Choosing a college

 
 

Choosing-a-college-1024x768The first place to start when thinking about college is looking inside yourself and trying to find a college that matches that. For starters, outline your educational interests and major choices. By knowing what you want to study, it is easy to hone in on the colleges that specialize in your area of interest. For example, if you are interested in becoming an engineer you should probably be looking into engineering specific schools such as MIT or Georgia tech. If you are looking into Political Science, Georgetown or Harvard would probably be much better choices. However, there are many students who go into college without the slightest idea of what they want to study. That’s ok too! In these cases, you just have to research colleges and make visits and see which one fits you best as a person. Consider other aspects of a college as well. I for one wanted a college that had decent athletics. I wanted to have a good football team to support and definitely a soccer team to join. Look at the organizations the school has to offer.

Make sure you can be involved in groups you are interested in. Think about the location and size of the school. I wanted to go to a large college after going to a relatively small high school; I liked the idea of seeing new faces every day and not knowing everyone personally. But for some people, this may be overwhelming and undesirable. Lastly, and probably most importantly (at least to many people) look at the cost of tuition and scholarships offered by the school. Sometimes the decision of where to go comes down to money.

The next step in your college choosing and applying process is doing your homework; research the colleges you are interested in. There are many good ways to start your research. The website collegeprowler.com helped me personally when as I went through the process of applying and picking a college. The thing I like most about college prowler is that it makes the process personal. When you first set up an account, it asks you a set of questions about your personality and then matches you with the colleges it thinks best fit you. It also asks you about your grades, SAT/ACT scores, and financial situation to see whether you have a high or low chance of getting in and whether to expect any type of scholarship. But take this advice with a grain of salt. This is not the be all, end all for your college search. Ultimately you know yourself the best and will know whether a college will be ideal for you or not. College prowler merely gives you a good place to start. I also like this site because it gives each college a letter grade report in many different categories: from dining to dorms to transportation, it gives you the inside scoop on each college. But like I said, since this is a secondary source it is important to do even more research. Once you narrow down your choices, go to each college’s website and get to know it more. Read about its major choices and any other program you may find important. Read about the dorm life and meal plans and if you are interested, its athletics. See what kind of scholarships the school offers. It cannot be stressed enough how helpful and important this money may be to your education. See if this college will be a good fit for you. This will help you continue to narrow down the list, until you have no more than 6-7 colleges.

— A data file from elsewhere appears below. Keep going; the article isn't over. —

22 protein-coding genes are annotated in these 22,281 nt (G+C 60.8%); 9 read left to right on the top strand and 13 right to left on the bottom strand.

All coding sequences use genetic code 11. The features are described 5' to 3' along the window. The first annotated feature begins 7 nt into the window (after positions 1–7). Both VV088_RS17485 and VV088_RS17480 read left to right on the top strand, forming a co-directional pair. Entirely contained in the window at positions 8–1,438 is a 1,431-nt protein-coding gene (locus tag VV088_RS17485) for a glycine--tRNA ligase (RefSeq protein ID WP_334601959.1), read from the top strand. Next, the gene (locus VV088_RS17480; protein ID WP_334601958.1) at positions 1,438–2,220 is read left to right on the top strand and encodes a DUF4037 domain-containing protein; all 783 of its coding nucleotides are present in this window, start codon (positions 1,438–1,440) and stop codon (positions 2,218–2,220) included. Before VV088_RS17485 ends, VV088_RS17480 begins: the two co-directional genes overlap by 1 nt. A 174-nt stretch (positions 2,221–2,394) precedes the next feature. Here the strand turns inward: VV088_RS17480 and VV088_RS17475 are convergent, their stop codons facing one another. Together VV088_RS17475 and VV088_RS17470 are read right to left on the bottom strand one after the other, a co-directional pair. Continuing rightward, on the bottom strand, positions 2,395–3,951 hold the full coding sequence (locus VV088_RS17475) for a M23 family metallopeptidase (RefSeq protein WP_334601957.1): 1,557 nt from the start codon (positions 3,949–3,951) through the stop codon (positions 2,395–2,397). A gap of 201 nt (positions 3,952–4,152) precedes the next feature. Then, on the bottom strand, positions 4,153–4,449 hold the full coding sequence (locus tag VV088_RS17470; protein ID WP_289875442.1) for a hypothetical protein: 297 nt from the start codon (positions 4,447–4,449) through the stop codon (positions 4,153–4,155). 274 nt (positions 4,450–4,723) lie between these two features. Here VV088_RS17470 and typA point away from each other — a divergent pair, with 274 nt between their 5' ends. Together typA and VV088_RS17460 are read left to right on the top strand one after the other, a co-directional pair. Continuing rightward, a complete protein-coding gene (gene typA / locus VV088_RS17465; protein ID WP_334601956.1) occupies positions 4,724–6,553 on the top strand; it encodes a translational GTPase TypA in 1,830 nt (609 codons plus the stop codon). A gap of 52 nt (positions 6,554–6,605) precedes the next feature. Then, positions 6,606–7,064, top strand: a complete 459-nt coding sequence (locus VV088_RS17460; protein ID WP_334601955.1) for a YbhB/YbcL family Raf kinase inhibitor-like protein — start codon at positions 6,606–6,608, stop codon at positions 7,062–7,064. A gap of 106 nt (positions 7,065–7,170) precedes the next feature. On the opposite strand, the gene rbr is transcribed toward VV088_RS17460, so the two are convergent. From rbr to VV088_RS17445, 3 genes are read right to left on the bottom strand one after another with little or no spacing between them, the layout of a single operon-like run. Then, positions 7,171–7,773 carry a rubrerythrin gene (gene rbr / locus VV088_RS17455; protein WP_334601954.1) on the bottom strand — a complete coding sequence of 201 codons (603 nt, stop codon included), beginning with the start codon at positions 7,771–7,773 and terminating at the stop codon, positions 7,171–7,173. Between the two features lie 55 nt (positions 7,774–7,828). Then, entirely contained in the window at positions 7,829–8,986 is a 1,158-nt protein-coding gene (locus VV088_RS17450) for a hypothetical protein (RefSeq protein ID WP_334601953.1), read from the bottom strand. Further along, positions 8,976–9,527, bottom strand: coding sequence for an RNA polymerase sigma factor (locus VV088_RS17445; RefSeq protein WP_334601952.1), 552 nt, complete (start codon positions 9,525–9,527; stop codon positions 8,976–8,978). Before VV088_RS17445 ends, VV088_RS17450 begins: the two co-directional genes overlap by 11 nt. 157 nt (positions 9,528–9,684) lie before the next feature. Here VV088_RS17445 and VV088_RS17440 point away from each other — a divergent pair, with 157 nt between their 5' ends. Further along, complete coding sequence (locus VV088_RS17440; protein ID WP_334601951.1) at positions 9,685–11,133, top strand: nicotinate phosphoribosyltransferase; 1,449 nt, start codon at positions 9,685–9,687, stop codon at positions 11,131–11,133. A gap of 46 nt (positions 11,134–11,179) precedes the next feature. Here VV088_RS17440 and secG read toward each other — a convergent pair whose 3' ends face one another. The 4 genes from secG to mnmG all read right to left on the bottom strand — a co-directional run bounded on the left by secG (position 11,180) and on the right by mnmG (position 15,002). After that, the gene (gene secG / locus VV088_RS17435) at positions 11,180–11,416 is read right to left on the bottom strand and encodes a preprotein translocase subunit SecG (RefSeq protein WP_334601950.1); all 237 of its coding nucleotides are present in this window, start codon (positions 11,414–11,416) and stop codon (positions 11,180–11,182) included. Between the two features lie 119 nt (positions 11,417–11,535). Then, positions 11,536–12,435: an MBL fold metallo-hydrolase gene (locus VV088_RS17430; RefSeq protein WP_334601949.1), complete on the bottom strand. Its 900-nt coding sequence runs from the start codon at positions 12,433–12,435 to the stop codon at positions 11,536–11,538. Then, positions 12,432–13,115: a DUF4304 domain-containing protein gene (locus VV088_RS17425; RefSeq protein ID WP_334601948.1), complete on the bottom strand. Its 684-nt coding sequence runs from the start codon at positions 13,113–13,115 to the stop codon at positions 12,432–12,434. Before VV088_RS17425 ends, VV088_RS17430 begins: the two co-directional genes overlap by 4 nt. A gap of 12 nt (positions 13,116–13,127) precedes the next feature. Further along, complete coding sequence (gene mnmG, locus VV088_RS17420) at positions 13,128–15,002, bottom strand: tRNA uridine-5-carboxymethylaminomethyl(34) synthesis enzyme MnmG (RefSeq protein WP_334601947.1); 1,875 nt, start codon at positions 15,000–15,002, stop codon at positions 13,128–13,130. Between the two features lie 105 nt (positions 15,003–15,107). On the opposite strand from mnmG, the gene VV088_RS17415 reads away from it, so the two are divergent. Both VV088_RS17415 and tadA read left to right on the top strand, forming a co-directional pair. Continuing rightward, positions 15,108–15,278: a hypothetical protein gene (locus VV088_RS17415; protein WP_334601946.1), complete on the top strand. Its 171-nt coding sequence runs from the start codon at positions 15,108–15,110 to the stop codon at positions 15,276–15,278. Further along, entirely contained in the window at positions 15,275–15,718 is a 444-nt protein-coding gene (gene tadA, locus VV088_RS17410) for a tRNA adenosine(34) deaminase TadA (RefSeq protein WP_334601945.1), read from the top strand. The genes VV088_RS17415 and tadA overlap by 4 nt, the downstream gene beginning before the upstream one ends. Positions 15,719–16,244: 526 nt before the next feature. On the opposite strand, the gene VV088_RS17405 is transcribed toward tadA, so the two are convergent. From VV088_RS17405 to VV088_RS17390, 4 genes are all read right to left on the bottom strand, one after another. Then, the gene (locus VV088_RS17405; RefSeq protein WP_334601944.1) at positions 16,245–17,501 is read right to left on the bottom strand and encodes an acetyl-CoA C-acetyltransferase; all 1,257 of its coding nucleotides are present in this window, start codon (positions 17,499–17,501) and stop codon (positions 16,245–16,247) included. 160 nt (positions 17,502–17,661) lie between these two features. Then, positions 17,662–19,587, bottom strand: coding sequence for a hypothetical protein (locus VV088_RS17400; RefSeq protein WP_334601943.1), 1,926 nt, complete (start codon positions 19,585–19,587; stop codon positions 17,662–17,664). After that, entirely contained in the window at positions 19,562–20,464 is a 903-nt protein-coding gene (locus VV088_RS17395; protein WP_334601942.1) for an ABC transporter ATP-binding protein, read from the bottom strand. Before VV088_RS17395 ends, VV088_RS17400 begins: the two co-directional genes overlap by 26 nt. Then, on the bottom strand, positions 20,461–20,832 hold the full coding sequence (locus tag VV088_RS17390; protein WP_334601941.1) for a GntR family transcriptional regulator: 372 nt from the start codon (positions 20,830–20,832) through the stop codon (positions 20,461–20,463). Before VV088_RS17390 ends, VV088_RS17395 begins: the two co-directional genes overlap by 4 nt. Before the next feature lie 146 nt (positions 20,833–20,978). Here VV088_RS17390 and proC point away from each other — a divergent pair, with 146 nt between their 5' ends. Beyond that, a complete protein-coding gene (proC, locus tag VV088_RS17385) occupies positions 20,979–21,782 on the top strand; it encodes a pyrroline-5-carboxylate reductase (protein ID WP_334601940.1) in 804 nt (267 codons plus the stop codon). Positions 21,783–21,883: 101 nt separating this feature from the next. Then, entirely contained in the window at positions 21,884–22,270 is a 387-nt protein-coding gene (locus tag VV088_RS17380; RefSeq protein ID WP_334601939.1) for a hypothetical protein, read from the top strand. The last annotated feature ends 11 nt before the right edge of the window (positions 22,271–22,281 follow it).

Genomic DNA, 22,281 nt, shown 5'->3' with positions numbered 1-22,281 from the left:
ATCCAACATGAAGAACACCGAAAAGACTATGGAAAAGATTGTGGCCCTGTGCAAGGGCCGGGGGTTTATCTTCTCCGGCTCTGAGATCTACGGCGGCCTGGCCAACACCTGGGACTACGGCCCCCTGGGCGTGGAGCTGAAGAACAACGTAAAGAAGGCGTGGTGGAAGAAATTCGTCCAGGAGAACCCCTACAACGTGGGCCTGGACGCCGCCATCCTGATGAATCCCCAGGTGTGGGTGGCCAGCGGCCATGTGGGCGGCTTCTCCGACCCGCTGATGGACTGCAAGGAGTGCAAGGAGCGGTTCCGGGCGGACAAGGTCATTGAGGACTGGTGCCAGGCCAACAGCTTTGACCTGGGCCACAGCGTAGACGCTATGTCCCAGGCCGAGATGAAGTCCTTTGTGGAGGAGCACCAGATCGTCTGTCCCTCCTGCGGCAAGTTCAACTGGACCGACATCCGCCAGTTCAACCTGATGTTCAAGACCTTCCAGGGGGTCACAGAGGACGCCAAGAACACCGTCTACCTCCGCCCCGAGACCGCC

And as you do this make sure you put each college in one of 3 major categories: your safety schools, target schools, and reach schools. The safety schools are colleges that you are SURE you will get into. These colleges vary from person to person, but remember that these are your back up schools so you have to be sure that you will get in. The next category is your target schools. These are the schools you think you might get into. Ideally, you will eventually choose one of these schools to go to. The last category of schools is the reach schools. These are the schools you may have a slight chance of getting into. Ideally you should apply to 3-6 colleges. 1-2 colleges you apply to should be your safety. 2-3 colleges should be your target. And 1-2 should be your reach. With this plan, you should be able to go to a college well suited for you!

Another way of seeing whether a college is one you will be interested in is going on campus visits. Sometimes students are really excited about applying and possibly going to a college, but the second they set foot on campus, they don’t feel the ‘chemistry’. They no longer feel like they belong there, perhaps due to the atmosphere or other factors that could not be described through words on a website but must be felt in person. Other people, like myself, visit a college with little intention of attending, but somehow feel like they would fit in well. When I first visited UGA, I went on a trip with school my senior year and honestly, I had little intention of going there; I wanted to go to a ‘bigger and better’ school. However, when I was on campus, I had a feeling of calmness and happiness that I didn’t expect. Although UGA was my back up school, I realized that I would not mind attending it. And ever since my first semester of college at UGA, I fell in love with the campus and all it has to offer.

By Yoki Ermias

 
 

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